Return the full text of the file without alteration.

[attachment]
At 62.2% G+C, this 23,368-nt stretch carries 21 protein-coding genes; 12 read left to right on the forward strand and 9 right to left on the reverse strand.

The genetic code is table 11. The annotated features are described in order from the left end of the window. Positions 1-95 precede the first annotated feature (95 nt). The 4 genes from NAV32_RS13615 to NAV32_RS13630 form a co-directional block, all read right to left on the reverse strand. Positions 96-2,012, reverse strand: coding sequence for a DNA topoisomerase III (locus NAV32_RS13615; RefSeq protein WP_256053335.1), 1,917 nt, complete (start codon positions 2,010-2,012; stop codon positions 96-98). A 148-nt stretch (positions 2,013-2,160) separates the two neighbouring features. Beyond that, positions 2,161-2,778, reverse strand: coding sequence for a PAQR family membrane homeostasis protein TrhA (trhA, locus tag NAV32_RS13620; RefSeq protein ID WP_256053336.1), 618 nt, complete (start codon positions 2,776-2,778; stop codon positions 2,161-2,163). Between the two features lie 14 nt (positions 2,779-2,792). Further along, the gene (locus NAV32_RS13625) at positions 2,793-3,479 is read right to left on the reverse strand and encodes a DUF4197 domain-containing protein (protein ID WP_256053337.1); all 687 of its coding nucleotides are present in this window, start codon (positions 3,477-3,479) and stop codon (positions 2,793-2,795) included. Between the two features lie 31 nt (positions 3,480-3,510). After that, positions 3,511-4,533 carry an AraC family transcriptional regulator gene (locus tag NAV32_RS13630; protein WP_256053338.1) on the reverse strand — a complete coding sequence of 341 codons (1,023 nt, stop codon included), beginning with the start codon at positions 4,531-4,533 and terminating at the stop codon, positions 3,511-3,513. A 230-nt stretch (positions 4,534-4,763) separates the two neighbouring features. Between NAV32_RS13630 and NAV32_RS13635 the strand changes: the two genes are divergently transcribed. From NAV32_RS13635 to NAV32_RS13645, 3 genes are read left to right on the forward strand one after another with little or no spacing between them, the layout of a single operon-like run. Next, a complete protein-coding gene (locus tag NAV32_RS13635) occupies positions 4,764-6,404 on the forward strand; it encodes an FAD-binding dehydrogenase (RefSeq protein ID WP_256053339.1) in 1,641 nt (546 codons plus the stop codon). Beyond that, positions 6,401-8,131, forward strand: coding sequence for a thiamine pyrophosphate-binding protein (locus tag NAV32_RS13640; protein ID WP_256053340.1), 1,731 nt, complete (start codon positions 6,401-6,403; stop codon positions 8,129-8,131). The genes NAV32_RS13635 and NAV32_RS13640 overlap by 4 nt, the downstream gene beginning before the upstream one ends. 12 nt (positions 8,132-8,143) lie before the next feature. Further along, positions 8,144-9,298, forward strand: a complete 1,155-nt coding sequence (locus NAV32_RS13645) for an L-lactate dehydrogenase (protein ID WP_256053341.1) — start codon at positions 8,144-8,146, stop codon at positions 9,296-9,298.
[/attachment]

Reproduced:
At 62.2% G+C, this 23,368-nt stretch carries 21 protein-coding genes; 12 read left to right on the forward strand and 9 right to left on the reverse strand.

The genetic code is table 11. The annotated features are described in order from the left end of the window. Positions 1-95 precede the first annotated feature (95 nt). The 4 genes from NAV32_RS13615 to NAV32_RS13630 form a co-directional block, all read right to left on the reverse strand. Positions 96-2,012, reverse strand: coding sequence for a DNA topoisomerase III (locus NAV32_RS13615; RefSeq protein WP_256053335.1), 1,917 nt, complete (start codon positions 2,010-2,012; stop codon positions 96-98). A 148-nt stretch (positions 2,013-2,160) separates the two neighbouring features. Beyond that, positions 2,161-2,778, reverse strand: coding sequence for a PAQR family membrane homeostasis protein TrhA (trhA, locus tag NAV32_RS13620; RefSeq protein ID WP_256053336.1), 618 nt, complete (start codon positions 2,776-2,778; stop codon positions 2,161-2,163). Between the two features lie 14 nt (positions 2,779-2,792). Further along, the gene (locus NAV32_RS13625) at positions 2,793-3,479 is read right to left on the reverse strand and encodes a DUF4197 domain-containing protein (protein ID WP_256053337.1); all 687 of its coding nucleotides are present in this window, start codon (positions 3,477-3,479) and stop codon (positions 2,793-2,795) included. Between the two features lie 31 nt (positions 3,480-3,510). After that, positions 3,511-4,533 carry an AraC family transcriptional regulator gene (locus tag NAV32_RS13630; protein WP_256053338.1) on the reverse strand — a complete coding sequence of 341 codons (1,023 nt, stop codon included), beginning with the start codon at positions 4,531-4,533 and terminating at the stop codon, positions 3,511-3,513. A 230-nt stretch (positions 4,534-4,763) separates the two neighbouring features. Between NAV32_RS13630 and NAV32_RS13635 the strand changes: the two genes are divergently transcribed. From NAV32_RS13635 to NAV32_RS13645, 3 genes are read left to right on the forward strand one after another with little or no spacing between them, the layout of a single operon-like run. Next, a complete protein-coding gene (locus tag NAV32_RS13635) occupies positions 4,764-6,404 on the forward strand; it encodes an FAD-binding dehydrogenase (RefSeq protein ID WP_256053339.1) in 1,641 nt (546 codons plus the stop codon). Beyond that, positions 6,401-8,131, forward strand: coding sequence for a thiamine pyrophosphate-binding protein (locus tag NAV32_RS13640; protein ID WP_256053340.1), 1,731 nt, complete (start codon positions 6,401-6,403; stop codon positions 8,129-8,131). The genes NAV32_RS13635 and NAV32_RS13640 overlap by 4 nt, the downstream gene beginning before the upstream one ends. 12 nt (positions 8,132-8,143) lie before the next feature. Further along, positions 8,144-9,298, forward strand: a complete 1,155-nt coding sequence (locus NAV32_RS13645) for an L-lactate dehydrogenase (protein ID WP_256053341.1) — start codon at positions 8,144-8,146, stop codon at positions 9,296-9,298.